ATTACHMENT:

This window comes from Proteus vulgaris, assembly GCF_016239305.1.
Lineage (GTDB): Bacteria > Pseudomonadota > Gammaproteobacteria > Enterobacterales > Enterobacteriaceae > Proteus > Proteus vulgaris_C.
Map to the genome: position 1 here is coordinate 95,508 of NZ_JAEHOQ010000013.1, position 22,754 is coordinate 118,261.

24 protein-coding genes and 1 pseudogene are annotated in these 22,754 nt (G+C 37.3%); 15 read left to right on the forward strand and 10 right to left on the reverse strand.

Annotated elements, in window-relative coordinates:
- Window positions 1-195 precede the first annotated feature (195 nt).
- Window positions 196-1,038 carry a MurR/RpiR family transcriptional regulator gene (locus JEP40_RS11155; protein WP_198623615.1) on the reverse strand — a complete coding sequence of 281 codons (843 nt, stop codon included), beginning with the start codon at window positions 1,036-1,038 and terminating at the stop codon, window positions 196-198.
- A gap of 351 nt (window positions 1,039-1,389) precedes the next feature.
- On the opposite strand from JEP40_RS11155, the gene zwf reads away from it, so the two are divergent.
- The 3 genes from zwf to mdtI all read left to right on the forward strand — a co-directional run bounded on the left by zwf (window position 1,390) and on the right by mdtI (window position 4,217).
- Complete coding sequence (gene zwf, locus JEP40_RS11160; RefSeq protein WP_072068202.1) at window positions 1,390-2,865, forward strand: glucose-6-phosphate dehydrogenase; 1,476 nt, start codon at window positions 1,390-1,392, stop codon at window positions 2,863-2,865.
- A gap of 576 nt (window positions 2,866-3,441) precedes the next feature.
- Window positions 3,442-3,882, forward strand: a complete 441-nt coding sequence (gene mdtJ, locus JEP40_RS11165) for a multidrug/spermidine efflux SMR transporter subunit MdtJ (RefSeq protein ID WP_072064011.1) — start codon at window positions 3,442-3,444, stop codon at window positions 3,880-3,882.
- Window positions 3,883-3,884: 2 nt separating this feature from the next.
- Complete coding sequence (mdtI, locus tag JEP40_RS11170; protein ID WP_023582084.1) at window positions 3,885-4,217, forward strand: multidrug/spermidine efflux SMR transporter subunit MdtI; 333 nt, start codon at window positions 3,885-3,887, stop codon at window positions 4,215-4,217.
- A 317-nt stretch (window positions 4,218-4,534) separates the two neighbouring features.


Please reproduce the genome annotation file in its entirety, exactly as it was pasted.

This window comes from Proteus vulgaris, assembly GCF_016239305.1.
Lineage (GTDB): Bacteria > Pseudomonadota > Gammaproteobacteria > Enterobacterales > Enterobacteriaceae > Proteus > Proteus vulgaris_C.
Map to the genome: position 1 here is coordinate 95,508 of NZ_JAEHOQ010000013.1, position 22,754 is coordinate 118,261.

24 protein-coding genes and 1 pseudogene are annotated in these 22,754 nt (G+C 37.3%); 15 read left to right on the forward strand and 10 right to left on the reverse strand.

Annotated elements, in window-relative coordinates:
- Window positions 1-195 precede the first annotated feature (195 nt).
- Window positions 196-1,038 carry a MurR/RpiR family transcriptional regulator gene (locus JEP40_RS11155; protein WP_198623615.1) on the reverse strand — a complete coding sequence of 281 codons (843 nt, stop codon included), beginning with the start codon at window positions 1,036-1,038 and terminating at the stop codon, window positions 196-198.
- A gap of 351 nt (window positions 1,039-1,389) precedes the next feature.
- On the opposite strand from JEP40_RS11155, the gene zwf reads away from it, so the two are divergent.
- The 3 genes from zwf to mdtI all read left to right on the forward strand — a co-directional run bounded on the left by zwf (window position 1,390) and on the right by mdtI (window position 4,217).
- Complete coding sequence (gene zwf, locus JEP40_RS11160; RefSeq protein WP_072068202.1) at window positions 1,390-2,865, forward strand: glucose-6-phosphate dehydrogenase; 1,476 nt, start codon at window positions 1,390-1,392, stop codon at window positions 2,863-2,865.
- A gap of 576 nt (window positions 2,866-3,441) precedes the next feature.
- Window positions 3,442-3,882, forward strand: a complete 441-nt coding sequence (gene mdtJ, locus JEP40_RS11165) for a multidrug/spermidine efflux SMR transporter subunit MdtJ (RefSeq protein ID WP_072064011.1) — start codon at window positions 3,442-3,444, stop codon at window positions 3,880-3,882.
- Window positions 3,883-3,884: 2 nt separating this feature from the next.
- Complete coding sequence (mdtI, locus tag JEP40_RS11170; protein ID WP_023582084.1) at window positions 3,885-4,217, forward strand: multidrug/spermidine efflux SMR transporter subunit MdtI; 333 nt, start codon at window positions 3,885-3,887, stop codon at window positions 4,215-4,217.
- A 317-nt stretch (window positions 4,218-4,534) separates the two neighbouring features.